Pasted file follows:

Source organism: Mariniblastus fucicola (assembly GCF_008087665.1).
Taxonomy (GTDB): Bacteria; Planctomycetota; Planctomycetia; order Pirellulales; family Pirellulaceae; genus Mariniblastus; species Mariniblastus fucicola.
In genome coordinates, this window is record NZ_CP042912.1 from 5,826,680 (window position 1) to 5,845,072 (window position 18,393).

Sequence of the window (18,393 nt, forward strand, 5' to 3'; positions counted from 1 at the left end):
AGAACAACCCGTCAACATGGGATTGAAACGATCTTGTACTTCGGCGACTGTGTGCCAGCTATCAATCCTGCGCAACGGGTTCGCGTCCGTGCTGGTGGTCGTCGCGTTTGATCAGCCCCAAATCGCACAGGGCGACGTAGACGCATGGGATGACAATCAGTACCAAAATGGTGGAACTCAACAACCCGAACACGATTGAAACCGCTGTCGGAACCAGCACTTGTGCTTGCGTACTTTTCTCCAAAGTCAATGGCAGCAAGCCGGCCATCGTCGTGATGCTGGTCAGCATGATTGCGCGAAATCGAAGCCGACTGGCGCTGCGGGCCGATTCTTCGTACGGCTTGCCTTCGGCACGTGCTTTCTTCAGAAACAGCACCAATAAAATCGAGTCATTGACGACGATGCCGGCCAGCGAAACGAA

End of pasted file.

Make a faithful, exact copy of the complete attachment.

Source organism: Mariniblastus fucicola (assembly GCF_008087665.1).
Taxonomy (GTDB): Bacteria; Planctomycetota; Planctomycetia; order Pirellulales; family Pirellulaceae; genus Mariniblastus; species Mariniblastus fucicola.
In genome coordinates, this window is record NZ_CP042912.1 from 5,826,680 (window position 1) to 5,845,072 (window position 18,393).

Sequence of the window (18,393 nt, forward strand, 5' to 3'; positions counted from 1 at the left end):
AGAACAACCCGTCAACATGGGATTGAAACGATCTTGTACTTCGGCGACTGTGTGCCAGCTATCAATCCTGCGCAACGGGTTCGCGTCCGTGCTGGTGGTCGTCGCGTTTGATCAGCCCCAAATCGCACAGGGCGACGTAGACGCATGGGATGACAATCAGTACCAAAATGGTGGAACTCAACAACCCGAACACGATTGAAACCGCTGTCGGAACCAGCACTTGTGCTTGCGTACTTTTCTCCAAAGTCAATGGCAGCAAGCCGGCCATCGTCGTGATGCTGGTCAGCATGATTGCGCGAAATCGAAGCCGACTGGCGCTGCGGGCCGATTCTTCGTACGGCTTGCCTTCGGCACGTGCTTTCTTCAGAAACAGCACCAATAAAATCGAGTCATTGACGACGATGCCGGCCAGCGAAACGAA